Road Scholar – one of my favorite things

A recent Huffington Post by Doris Gallan described what us oldies but goodies look for in a travel experience:  “The chance to learn something new, have genuine experiences with locals, and get value for money”.  That’s exactly why we travel with Road Scholar.  Our upcoming trip to Ecuador will be our fourth trip with them.  And yes, this post is yet another attempt for me to hone my word press blogging skills, before I hit the road.

Our first trip, to Costa Rica in 2007, definitely gave us value for our money.  All Road Scholars trips include lectures about the country, supplemented with visits to points of interest that we might have missed had we been traveling on our own.  At Cafe Britt, we learned about the history of coffee, its cultivation, harvesting and roasting.  The gift shop shipped our purchases home for us, which was greatly appreciated.

At our visit to the Dole plantation, we learned that banana plants are actually herbs.  That was only one of a multitude of interesting facts.  Unfortunately, I’ve forgotten the rest of them.   Hey, it’s been 5 years!

Costa Rica has no military force.  Instead, they spend their resources on education and on preserving the beauty of their country.  As they say in Costa Rica, “Pura Vida”.
INBio Park’s exhibit pinpointed the locations of Costa Rica’s abundant national parks.

Our trip also had an active component.  That’s me, front left seat,  with Mike right behind me (although it is hard to tell) white water rafting on the Sarapiqui River.

Our school visit qualified as a  “genuine experiences with the locals”.    The children were so cute. They performed for us, then practiced speaking English while they gave us a tour of the school.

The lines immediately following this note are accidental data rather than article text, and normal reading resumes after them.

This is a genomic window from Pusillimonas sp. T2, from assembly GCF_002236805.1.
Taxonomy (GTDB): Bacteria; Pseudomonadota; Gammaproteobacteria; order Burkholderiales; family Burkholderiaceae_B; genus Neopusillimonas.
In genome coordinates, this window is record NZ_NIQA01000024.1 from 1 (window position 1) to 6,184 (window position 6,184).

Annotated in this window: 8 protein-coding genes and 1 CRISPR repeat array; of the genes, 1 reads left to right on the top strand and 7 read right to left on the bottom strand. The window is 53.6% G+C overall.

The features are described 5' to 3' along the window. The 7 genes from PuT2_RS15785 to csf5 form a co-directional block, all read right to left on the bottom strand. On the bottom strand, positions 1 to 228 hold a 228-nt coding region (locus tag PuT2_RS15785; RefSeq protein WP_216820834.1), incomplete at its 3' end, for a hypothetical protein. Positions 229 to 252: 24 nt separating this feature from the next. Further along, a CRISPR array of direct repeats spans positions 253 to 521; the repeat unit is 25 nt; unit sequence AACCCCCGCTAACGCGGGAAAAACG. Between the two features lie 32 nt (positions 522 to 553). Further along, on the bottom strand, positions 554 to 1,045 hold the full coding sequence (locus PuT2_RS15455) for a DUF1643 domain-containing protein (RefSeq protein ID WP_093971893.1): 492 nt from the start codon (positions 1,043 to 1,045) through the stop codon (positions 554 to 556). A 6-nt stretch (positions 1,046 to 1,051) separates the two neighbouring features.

We visited TWO of Costa Rica’s active volcanoes.  Poaz Volcano is just outside of San Jose.  That is not a reflection of the sky; it is actual steam rising up from the center of the crater.

Our hotel was close enough to  Volcan Arenal to allow us to see it erupting at night.  This obviously isn’t a great shot, but you get the idea.  Trust me, it was much more impressive in person!

Here’s the afternoon view, from our hotel.

One of the nice things about Road Scholars is you are not visiting sites with hoards of others.  Frequently we were all by ourselves, enjoying the view.

We hiked to the top of a neighboring peak, and were rewarded with a wonderful view of Lake Arenal.

This Capuchin monkey’s job was to distract us so that his confederates could get into our backpacks.  We were supposed to leave them unattended while we photographed him!

He was one of the main attractions at Manuel Antonio Park.  The other attraction was the beautiful beach, with the comfortably, warm water.

Costa Rica is justifiably renown for its diversity of plant and animal life.  Take a look at just a smidgen of what we saw during our trip.

2011, a long goodbye

I’m still getting the hang of posting from my “i” stuff. Posting from an iPhone is different from an iPad, and both are different from posting from a desktop. So, my 2011 goodbye got published before I was finished with my fond farewell.

Here are more Antarctica shots
Lunch time


Following the penguin trail to the top of the hill


Our ship looked like a toy when viewed from the top of the hill.  Maybe it was a little higher than it looked.  We slid all the way back to the bottom on our bottoms


My traveling companions, Greg


and Mike

Disembarking at dawn in Ushuaia, Argentina, the end of the earth.


Back home by way of Santiago, Chile


And Lima, Peru


Dinner at La Rosa Nautica, on the Pacific Ocean, before heading to the airport

Goodbye, 2011

Only one more day in 2011. For me, 2011 was a wonderful year. Our extended family grew through marriage and the arrival of a baby, our son started his MBA at the University of Virginia, we achieved a level of financial independence that allowed me to join Mike in retirement, and we were able to spend time with people that are important to us.

We started the year traveling to Antarctica with Lindblad and National Geographic. We boarded the ship in Ushuaia, Argentina, after a short cruise on a catamaran through the Beagle Channel.


Here is the Antarctica welcoming committee.